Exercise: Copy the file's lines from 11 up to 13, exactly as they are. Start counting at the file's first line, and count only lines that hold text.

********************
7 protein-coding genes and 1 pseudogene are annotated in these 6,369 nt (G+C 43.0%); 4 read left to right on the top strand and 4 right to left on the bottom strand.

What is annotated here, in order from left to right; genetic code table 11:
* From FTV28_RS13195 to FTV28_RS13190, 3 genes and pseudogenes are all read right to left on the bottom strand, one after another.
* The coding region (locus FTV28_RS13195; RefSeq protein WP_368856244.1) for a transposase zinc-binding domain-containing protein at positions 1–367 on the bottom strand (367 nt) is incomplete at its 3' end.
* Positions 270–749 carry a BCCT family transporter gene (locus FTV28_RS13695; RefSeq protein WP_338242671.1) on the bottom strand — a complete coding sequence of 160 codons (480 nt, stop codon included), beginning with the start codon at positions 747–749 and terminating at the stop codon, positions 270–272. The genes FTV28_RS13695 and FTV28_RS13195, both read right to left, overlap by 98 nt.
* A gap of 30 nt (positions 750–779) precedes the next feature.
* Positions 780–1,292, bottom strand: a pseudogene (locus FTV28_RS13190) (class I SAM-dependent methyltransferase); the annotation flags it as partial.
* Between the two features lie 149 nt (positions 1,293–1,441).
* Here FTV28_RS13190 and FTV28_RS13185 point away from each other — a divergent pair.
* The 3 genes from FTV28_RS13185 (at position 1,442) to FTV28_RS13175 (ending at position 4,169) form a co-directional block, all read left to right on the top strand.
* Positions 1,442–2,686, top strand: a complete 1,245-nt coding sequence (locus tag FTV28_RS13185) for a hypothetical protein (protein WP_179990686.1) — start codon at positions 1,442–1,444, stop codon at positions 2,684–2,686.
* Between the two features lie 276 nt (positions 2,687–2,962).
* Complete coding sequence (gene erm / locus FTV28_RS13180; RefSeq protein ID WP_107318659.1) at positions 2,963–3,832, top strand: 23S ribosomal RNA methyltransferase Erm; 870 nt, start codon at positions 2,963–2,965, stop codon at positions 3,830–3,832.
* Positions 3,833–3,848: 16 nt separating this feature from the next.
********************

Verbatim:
* Positions 1,442–2,686, top strand: a complete 1,245-nt coding sequence (locus tag FTV28_RS13185) for a hypothetical protein (protein WP_179990686.1) — start codon at positions 1,442–1,444, stop codon at positions 2,684–2,686.
* Between the two features lie 276 nt (positions 2,687–2,962).
* Complete coding sequence (gene erm / locus FTV28_RS13180; RefSeq protein ID WP_107318659.1) at positions 2,963–3,832, top strand: 23S ribosomal RNA methyltransferase Erm; 870 nt, start codon at positions 2,963–2,965, stop codon at positions 3,830–3,832.